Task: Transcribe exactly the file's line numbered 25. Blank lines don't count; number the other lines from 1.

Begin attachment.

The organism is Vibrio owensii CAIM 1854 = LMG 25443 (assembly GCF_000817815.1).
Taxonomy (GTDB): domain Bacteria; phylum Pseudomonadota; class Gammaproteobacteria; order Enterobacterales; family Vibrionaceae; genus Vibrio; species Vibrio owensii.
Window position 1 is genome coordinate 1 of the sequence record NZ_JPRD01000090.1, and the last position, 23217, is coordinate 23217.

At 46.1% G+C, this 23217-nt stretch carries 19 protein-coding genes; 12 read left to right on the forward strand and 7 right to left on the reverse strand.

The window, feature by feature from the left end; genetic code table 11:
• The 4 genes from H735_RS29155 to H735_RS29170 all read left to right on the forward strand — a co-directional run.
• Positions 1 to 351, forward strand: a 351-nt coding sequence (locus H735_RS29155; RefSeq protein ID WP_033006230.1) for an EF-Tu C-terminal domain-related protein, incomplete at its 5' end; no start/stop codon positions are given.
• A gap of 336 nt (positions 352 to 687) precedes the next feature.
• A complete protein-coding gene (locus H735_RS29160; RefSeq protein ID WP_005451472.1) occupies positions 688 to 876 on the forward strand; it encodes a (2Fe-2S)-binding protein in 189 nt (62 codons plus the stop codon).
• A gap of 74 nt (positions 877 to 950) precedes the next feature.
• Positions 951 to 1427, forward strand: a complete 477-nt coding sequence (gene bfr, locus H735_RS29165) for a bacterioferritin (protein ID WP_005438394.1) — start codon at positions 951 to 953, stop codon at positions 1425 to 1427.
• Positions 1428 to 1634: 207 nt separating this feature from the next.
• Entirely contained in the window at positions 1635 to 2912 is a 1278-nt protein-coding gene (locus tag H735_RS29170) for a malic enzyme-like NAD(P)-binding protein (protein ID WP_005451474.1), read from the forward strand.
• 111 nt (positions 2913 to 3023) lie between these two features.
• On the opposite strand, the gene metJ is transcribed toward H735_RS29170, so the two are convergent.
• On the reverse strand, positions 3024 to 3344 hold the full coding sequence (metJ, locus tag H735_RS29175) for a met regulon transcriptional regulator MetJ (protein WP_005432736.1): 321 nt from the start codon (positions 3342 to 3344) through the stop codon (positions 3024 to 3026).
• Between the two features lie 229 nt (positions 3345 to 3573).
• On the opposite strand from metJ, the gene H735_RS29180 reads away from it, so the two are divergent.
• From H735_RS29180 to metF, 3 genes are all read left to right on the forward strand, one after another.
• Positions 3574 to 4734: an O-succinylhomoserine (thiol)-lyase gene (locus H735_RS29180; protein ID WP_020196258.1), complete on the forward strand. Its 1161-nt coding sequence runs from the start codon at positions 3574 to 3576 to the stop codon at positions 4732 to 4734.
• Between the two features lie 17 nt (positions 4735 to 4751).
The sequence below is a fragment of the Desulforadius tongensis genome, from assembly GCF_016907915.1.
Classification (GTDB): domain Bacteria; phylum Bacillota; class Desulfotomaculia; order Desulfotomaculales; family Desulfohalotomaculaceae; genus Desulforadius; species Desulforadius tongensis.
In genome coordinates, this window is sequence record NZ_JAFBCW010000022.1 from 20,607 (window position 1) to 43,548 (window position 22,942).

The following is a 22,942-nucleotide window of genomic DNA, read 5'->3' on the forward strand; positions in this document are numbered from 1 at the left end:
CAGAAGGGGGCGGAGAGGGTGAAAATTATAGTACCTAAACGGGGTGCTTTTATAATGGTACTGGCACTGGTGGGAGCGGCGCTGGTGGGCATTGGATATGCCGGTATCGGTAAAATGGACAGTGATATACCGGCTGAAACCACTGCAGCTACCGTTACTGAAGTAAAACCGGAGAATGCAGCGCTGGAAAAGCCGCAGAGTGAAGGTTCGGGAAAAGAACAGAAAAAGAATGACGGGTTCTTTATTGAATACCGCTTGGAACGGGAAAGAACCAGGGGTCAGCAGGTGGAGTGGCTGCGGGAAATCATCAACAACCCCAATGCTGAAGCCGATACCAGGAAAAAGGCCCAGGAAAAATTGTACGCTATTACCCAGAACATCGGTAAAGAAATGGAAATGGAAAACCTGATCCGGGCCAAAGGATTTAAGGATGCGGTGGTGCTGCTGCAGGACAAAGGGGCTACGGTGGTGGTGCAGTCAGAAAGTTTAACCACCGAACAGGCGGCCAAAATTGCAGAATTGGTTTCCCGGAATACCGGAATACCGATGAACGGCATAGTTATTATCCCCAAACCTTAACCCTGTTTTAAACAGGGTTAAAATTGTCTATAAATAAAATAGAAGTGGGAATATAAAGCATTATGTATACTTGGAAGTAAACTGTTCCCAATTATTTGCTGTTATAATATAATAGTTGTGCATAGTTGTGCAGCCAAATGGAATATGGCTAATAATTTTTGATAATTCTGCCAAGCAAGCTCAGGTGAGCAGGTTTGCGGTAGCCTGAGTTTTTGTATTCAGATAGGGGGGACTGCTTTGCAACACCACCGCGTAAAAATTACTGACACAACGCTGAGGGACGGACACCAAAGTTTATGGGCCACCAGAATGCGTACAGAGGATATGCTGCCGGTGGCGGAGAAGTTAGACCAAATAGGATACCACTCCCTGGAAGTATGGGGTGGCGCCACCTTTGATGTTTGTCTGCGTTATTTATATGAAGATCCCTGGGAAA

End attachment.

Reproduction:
The following is a 22,942-nucleotide window of genomic DNA, read 5'->3' on the forward strand; positions in this document are numbered from 1 at the left end: